This morning my RSS feed for the Financial Times greeted me with two back-to-back articles about the global food crisis. One of these was actually just a report taken from their own Reuters feed. The lead paragraphs indicate the extent to which those in the power elite are still struggling to grasp the nature of the problem by understanding its source:
Food price inflation may be one of the most serious problems facing the world, but it is one that monetary policy has little power to tackle, central bankers said on Monday.
With the price of food rising by more than 40 percent a year, the issue is high on the agenda at meetings at the Bank for International Settlements in Basel which began on Sunday.
”Food pressure is a global problem, we have to observe, monitor, but we cannot use monetary policy tools to manage this problem,” said Polish National Bank President Slawomir Skrzypek. ”Food pressures could be one of the most serious problems that we have to face now.”
Regular readers may think that this will reinforce my recent position that the food crisis amounts to "yet another battle in the War Against the Poor;" but I actually think that Skrzypek may have a point. Much as I prefer to focus on the social world, rather than the objective one, his objective language in that final paragraph needs to be appreciated. Monetary policy is nothing more than a tool. Most of us do not appreciate this premise, although Alan Greenspan certainly made a noble effort to cultivate such appreciation in his recent book, The Age of Turbulence.
The thing about tools, however, is that, even in the objective world, they are not always properly used, hence the joke that, to a small boy with a hammer, everything looks like a nail. If we have a problem recognizing monetary policy as a tool, one reason may be that, beyond some casual language about "money supply" (which we associate with how much currency can be printed, often forgetting that paper currency is nothing more than a symbol of value), we are not quite sure what the tool manipulates (certainly not the way we understand that a hammer drives in nails). The clunker in that last sentence is the noun "value," which, as I have previously argued, has almost nothing to do with all the objective mathematical models of economic theory because it is fundamentally a construct of the social world.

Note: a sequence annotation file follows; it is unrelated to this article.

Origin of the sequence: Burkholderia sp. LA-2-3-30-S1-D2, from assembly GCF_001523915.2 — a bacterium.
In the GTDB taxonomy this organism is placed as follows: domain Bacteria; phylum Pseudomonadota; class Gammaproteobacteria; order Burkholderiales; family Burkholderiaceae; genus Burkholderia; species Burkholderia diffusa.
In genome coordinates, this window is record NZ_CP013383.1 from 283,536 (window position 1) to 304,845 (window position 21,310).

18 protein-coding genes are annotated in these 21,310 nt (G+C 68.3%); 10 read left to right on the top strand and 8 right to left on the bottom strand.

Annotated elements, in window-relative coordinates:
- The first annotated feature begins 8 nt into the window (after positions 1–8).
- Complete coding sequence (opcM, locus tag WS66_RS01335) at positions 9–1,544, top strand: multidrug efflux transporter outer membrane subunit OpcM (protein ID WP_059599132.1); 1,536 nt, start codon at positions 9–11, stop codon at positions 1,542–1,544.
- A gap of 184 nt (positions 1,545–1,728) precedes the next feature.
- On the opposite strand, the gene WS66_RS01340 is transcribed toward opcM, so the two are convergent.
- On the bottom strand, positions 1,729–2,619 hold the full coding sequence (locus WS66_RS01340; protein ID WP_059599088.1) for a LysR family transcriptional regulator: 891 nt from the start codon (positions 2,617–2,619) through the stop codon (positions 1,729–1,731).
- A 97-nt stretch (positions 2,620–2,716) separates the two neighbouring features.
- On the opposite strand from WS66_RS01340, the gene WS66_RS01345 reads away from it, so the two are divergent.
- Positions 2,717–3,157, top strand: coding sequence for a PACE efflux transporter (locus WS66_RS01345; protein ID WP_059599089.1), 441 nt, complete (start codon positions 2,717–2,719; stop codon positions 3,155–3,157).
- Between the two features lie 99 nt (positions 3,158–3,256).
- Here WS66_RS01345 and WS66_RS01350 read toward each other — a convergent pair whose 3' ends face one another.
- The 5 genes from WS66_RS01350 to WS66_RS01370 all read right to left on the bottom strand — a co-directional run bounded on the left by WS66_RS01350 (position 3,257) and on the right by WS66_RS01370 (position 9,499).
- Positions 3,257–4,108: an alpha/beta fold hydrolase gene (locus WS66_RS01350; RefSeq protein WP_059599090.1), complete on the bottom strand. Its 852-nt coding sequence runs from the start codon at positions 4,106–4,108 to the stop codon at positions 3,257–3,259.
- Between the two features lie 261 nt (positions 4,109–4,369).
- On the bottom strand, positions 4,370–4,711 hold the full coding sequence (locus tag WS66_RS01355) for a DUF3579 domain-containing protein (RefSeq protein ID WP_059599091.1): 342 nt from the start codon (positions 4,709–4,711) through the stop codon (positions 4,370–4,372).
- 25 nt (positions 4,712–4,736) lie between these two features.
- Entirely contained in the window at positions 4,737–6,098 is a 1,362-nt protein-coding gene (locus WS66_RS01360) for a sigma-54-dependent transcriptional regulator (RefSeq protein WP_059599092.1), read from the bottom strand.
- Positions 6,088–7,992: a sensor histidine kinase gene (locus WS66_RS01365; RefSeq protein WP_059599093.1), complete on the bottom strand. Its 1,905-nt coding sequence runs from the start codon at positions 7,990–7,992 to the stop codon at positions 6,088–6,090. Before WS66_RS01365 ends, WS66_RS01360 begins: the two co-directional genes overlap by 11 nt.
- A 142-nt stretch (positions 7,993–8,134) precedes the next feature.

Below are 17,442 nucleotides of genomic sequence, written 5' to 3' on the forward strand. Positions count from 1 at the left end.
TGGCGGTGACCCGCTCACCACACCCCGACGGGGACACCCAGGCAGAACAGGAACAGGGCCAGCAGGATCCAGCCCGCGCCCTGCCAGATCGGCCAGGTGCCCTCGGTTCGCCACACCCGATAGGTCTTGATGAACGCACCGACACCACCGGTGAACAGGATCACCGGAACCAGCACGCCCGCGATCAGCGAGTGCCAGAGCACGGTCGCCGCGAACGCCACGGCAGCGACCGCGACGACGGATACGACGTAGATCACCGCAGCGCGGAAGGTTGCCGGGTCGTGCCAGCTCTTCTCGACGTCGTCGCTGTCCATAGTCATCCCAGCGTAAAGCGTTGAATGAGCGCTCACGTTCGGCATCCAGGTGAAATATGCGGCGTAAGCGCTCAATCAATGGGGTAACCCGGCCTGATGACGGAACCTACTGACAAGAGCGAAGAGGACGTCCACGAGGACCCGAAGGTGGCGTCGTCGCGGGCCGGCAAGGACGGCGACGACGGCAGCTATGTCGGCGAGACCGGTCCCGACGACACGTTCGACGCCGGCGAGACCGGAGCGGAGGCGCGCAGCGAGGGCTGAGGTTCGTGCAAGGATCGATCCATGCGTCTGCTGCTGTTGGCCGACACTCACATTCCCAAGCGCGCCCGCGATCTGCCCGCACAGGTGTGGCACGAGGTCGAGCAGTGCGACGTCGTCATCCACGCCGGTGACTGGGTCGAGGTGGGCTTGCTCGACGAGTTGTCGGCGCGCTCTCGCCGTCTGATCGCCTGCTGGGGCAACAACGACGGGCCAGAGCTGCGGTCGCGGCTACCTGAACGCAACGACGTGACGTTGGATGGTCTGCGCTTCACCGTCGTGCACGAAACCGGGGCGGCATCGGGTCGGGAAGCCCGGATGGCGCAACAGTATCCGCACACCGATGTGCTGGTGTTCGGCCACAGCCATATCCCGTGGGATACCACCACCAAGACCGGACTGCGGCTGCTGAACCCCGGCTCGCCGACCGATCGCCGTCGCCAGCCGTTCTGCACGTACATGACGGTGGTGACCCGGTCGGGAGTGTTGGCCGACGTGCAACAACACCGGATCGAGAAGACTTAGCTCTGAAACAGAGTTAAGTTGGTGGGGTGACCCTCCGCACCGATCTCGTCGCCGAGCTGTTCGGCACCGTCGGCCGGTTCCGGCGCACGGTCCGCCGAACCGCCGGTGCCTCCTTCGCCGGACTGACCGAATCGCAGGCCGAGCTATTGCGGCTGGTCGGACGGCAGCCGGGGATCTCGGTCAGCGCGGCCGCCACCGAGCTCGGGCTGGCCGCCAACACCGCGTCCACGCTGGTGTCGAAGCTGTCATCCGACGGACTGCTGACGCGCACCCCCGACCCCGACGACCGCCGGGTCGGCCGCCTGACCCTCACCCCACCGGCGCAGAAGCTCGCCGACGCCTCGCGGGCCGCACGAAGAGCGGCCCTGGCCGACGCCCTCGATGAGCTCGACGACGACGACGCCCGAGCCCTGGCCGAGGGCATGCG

This bring us back to the "inconvenient truth" about the food crisis, recently revealed by Frank Hornig and Beat Balzli on SPIEGEL ONLINE. The "crisis of the food crisis," so to speak, is a crisis of two vastly separated social worlds with two equally separated constructions of the concept of value. To a worker who earns a subsistence wage (if that much), the value of a gallon of milk is not pegged to a standard Troy ounce of gold or the exchange rate between the Euro and the dollar; it is ultimately based on the subjective value of being able to live another day. On the other hand the price of that gallon of milk in the worker's country is based on a value constructed in the social world of commodities traders, most of whom would find the price of food "an inconvenience for the rich," has Josette Sheeran put it in her BBC report. The problem is that a tool whose impact is felt in the latter world is not likely to improve matters in the former; and, given the greed-driven motives of that latter world, the tool could well make matters worse.
This brings us to the second Financial Times story, a report from the annual meeting of the Asian Development Bank in Madrid filed by Raphael Minder. Here there was apparently at least one voice trying to grasp the nature of the problem from the perspective of that former world and consider taking an action that would make getting that gallon of milk more feasible:
India’s finance minister said on Monday he was considering a blanket ban on trading in food futures, underlying growing concerns in Asia over the role of hedge funds and financial market traders in the recent surge in commodities prices.
If India imposes a ban, it would come only five years after the country introduced such futures trading as part of a broader push to develop India as a leading financial centre.
Speaking on the sidelines of the Asian Development Bank annual meeting in Madrid, P. Chidambaram said his worries over market speculation were shared by governments across the region and that India was “facing a very grave crisis on the food front”.
This left me wondering if Chidambaram was the first member of the "fiscal power elite" to read the Hornig-Beat analysis in enough depth to take it with intended seriousness of its authors. The subtext of that second paragraph amounts to a decision to place a higher priority on feeding one's population than on building economic growth through the cultivation of financial institutions. This is not the sort of language one expects from a finance minister from any country, regardless of its economic ideologies. However, it is a serious effort to address one well-argued hypothesis about the cause of the global food crisis and to apply that hypothesis to a proposal for action. My guess is that, when Chidambaram returns from his elevated company in Madrid, he will face considerable argument within the Indian government; but he should be applauded for putting this stake in the ground in a forum where all the world can see it.